Relationships mean everything when it comes to nurturing and expanding your land base. That’s according to three young producers who farm throughout the Corn Belt.
1. Take the opportunities
“Most of our land growth was opportunistic,” explains Albert Peterson, Peterson Farms of Loretto, Ky., who spoke on a panel during the 2016 Tomorrow’s Top Producer conference in Nashville. His operation grows corn, wheat and other crops. “We didn’t have a growth strategy. We didn’t go out and hand out fliers or anything.”
Instead, the family cultivated relationships with its 92 landowners and looked for purchasing opportunities to turn pastureland into cropland. The Petersons also own equipment to do bulldozing and excavating, which allowed them to make the land presentable and earned them a reputation as farmers who care about the land and good stewardship. Tracts in Kentucky tend to be smaller, so piecing together a farm operation is key.
2. Network outside of agriculture
For Matt Sims of State Line Farms in Indiana, many custom farming opportunities eventually led to rental opportunities.
“My largest landowner today decided as he was transitioning into retirement to have someone custom farm all his ground,” Sims says. “The very first thing we did for him was to put anhydrous on.” That same day, the landowner came to visit with Sims and told him he could farm it. He has 34 landowners and farms 5,000 acres.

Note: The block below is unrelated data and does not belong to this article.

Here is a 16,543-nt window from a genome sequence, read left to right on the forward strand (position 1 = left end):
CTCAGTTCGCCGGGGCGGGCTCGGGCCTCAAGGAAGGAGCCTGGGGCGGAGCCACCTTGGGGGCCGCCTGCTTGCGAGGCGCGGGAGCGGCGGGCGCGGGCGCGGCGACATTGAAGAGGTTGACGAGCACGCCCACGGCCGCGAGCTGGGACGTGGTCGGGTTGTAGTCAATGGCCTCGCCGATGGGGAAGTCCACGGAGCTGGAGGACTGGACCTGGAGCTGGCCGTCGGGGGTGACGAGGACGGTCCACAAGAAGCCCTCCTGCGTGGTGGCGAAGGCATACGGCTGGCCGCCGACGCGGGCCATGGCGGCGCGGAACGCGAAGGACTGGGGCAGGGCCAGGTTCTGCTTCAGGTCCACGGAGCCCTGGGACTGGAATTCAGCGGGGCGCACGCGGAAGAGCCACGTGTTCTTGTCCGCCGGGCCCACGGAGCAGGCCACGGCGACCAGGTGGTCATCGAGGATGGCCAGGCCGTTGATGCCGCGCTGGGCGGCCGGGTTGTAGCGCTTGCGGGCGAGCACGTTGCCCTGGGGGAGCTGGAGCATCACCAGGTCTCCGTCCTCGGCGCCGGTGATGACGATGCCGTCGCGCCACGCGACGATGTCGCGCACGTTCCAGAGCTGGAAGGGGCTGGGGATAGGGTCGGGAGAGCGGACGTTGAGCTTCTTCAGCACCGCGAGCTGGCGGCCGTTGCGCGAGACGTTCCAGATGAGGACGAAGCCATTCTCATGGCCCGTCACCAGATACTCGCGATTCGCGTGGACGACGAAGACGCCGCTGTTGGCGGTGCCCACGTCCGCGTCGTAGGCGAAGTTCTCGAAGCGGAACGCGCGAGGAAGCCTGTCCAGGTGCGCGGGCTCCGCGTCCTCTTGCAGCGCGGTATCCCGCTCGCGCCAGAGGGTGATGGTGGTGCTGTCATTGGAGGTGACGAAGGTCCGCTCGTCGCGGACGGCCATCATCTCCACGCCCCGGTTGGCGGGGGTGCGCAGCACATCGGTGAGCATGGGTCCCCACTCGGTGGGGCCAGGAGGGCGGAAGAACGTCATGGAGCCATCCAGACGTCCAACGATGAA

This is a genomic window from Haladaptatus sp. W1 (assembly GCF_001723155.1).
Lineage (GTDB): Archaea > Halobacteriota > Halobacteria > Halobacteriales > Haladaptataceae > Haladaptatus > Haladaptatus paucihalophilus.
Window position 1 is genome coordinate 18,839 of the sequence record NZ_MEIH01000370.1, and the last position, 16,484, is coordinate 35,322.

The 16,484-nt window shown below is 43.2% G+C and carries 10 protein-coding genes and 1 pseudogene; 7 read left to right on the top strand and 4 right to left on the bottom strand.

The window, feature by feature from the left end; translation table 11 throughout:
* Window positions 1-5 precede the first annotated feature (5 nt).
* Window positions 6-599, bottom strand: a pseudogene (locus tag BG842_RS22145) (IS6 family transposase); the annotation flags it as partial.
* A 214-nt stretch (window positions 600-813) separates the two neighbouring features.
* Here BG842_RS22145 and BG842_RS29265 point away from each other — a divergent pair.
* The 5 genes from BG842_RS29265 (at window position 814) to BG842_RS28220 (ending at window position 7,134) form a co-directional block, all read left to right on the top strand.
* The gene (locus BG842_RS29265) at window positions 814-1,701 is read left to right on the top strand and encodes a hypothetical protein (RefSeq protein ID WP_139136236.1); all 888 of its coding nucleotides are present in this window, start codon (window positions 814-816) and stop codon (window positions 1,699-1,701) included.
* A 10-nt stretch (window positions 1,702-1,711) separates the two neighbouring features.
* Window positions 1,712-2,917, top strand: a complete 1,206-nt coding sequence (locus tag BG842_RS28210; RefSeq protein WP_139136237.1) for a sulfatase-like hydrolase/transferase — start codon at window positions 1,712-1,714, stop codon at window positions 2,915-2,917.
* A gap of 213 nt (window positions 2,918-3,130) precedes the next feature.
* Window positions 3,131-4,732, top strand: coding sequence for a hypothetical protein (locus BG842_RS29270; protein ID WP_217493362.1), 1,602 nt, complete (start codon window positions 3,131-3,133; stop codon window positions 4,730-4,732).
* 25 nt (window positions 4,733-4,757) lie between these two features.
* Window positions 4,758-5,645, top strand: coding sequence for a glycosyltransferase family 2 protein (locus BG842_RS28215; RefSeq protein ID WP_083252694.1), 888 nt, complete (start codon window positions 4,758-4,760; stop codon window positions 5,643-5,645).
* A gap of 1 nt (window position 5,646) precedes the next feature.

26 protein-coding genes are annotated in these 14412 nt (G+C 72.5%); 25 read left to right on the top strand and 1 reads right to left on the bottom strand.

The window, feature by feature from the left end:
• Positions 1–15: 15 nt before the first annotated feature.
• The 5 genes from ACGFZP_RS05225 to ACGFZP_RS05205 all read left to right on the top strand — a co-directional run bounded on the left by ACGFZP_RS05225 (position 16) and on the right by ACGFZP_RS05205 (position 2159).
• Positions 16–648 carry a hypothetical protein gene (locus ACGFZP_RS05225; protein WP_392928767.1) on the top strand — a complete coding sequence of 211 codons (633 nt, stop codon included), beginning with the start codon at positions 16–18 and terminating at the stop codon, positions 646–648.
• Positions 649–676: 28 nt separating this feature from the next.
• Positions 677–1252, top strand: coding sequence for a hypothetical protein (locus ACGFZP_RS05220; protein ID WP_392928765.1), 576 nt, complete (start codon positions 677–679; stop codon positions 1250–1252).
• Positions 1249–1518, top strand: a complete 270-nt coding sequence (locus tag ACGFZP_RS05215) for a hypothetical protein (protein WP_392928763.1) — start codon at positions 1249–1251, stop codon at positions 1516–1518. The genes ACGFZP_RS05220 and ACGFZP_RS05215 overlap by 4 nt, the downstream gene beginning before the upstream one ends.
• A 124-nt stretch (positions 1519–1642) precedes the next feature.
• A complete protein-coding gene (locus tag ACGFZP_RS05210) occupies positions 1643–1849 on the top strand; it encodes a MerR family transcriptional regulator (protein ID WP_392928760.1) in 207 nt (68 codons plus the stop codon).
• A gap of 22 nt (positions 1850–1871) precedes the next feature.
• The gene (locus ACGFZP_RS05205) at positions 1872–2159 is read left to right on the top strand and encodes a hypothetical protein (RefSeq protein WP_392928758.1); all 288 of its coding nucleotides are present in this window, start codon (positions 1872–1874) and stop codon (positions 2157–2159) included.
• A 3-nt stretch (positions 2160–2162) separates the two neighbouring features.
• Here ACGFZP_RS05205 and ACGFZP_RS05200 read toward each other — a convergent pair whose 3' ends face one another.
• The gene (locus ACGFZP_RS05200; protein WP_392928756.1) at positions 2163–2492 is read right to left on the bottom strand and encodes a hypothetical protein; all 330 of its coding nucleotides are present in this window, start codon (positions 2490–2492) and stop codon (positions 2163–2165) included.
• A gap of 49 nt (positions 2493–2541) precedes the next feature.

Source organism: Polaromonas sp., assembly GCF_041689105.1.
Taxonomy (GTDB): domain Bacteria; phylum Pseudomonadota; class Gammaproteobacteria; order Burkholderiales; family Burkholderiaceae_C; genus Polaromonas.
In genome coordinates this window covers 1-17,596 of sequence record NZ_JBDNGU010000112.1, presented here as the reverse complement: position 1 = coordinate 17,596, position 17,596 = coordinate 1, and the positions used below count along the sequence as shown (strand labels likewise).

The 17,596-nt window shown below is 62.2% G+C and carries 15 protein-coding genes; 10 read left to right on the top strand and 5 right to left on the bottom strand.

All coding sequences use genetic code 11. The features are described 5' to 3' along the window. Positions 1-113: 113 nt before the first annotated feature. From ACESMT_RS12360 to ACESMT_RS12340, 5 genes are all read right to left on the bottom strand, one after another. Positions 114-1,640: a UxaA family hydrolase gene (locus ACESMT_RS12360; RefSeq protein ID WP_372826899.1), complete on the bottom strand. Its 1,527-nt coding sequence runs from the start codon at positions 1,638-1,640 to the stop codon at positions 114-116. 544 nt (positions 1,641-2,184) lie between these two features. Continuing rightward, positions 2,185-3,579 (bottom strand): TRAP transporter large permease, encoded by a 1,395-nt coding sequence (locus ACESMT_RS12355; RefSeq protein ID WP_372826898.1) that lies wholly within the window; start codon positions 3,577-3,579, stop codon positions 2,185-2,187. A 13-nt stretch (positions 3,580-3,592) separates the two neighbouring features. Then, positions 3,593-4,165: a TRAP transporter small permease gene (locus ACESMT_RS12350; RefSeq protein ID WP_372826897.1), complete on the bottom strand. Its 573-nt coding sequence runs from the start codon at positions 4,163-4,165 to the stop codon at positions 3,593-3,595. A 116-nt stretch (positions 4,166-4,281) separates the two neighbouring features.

“I try to go places where people that own the land are at,” Sims says. He thinks building relationships in the local business community is important. For him, that included joining a local young leaders group with business executives from banks, financial advisory companies and other institutions. Sims also is a member of the local country club. "Twenty five percent of what I farm I've developed from relationships there," he says. He also has a local boat club where he socializes with people.
3. Get involved in your community
Brandon Whitt of Batey Farms in Murfreesboro, Tenn., credits his wife and father-in-law with introducing him to farming and motivating him to preserve the past and embrace the future. They do so on a diversified operation that dates to 1807. He operates on the idea that the only thing you get to keep in life is his last name—in other words, his reputation.
“The operation has grown [in part] because of being involved in the local community, helping out with schools, development problems, immersing myself in my own community,” Whitt says.
As co-recipient of the 2014 Young Farmers and Ranchers Achievement Award from the American Farm Bureau Federation, Whitt says, he has had the opportunity to network extensively and make connections. At the same time, he’s the first to acknowledge he and his family don’t know everything about farming decisions.
“Often, we’re just taking a stab at it,” Whitt explains. “We live day to day, for the most part, and try to do that with very educated guesses. We’re taking risk every day.”